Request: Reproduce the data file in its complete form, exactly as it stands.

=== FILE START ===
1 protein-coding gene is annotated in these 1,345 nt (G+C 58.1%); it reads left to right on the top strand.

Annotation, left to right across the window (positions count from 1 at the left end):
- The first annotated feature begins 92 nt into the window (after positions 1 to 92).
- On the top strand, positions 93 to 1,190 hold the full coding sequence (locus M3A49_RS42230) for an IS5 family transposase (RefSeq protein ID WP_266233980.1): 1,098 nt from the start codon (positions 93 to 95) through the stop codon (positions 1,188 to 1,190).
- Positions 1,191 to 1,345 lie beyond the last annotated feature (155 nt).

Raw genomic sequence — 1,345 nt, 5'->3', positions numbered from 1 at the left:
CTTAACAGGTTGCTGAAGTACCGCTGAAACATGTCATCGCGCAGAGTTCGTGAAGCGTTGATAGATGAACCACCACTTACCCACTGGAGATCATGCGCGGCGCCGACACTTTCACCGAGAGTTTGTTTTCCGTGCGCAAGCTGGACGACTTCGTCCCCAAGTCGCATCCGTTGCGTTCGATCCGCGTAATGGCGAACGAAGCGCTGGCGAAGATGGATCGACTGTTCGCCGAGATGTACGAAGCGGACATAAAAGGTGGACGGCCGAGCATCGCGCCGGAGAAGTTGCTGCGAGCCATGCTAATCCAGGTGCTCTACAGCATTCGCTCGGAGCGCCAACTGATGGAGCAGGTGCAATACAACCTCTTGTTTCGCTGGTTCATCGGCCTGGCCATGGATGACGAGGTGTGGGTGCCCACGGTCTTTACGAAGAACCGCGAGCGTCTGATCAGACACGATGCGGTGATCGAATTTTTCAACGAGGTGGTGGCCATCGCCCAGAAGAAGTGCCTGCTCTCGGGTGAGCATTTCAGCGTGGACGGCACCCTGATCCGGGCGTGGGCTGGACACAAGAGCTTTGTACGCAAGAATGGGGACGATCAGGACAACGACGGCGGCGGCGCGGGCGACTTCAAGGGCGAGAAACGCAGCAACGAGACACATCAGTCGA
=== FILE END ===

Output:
1 protein-coding gene is annotated in these 1,345 nt (G+C 58.1%); it reads left to right on the top strand.

Annotation, left to right across the window (positions count from 1 at the left end):
- The first annotated feature begins 92 nt into the window (after positions 1 to 92).
- On the top strand, positions 93 to 1,190 hold the full coding sequence (locus M3A49_RS42230) for an IS5 family transposase (RefSeq protein ID WP_266233980.1): 1,098 nt from the start codon (positions 93 to 95) through the stop codon (positions 1,188 to 1,190).
- Positions 1,191 to 1,345 lie beyond the last annotated feature (155 nt).

Raw genomic sequence — 1,345 nt, 5'->3', positions numbered from 1 at the left:
CTTAACAGGTTGCTGAAGTACCGCTGAAACATGTCATCGCGCAGAGTTCGTGAAGCGTTGATAGATGAACCACCACTTACCCACTGGAGATCATGCGCGGCGCCGACACTTTCACCGAGAGTTTGTTTTCCGTGCGCAAGCTGGACGACTTCGTCCCCAAGTCGCATCCGTTGCGTTCGATCCGCGTAATGGCGAACGAAGCGCTGGCGAAGATGGATCGACTGTTCGCCGAGATGTACGAAGCGGACATAAAAGGTGGACGGCCGAGCATCGCGCCGGAGAAGTTGCTGCGAGCCATGCTAATCCAGGTGCTCTACAGCATTCGCTCGGAGCGCCAACTGATGGAGCAGGTGCAATACAACCTCTTGTTTCGCTGGTTCATCGGCCTGGCCATGGATGACGAGGTGTGGGTGCCCACGGTCTTTACGAAGAACCGCGAGCGTCTGATCAGACACGATGCGGTGATCGAATTTTTCAACGAGGTGGTGGCCATCGCCCAGAAGAAGTGCCTGCTCTCGGGTGAGCATTTCAGCGTGGACGGCACCCTGATCCGGGCGTGGGCTGGACACAAGAGCTTTGTACGCAAGAATGGGGACGATCAGGACAACGACGGCGGCGGCGCGGGCGACTTCAAGGGCGAGAAACGCAGCAACGAGACACATCAGTCGA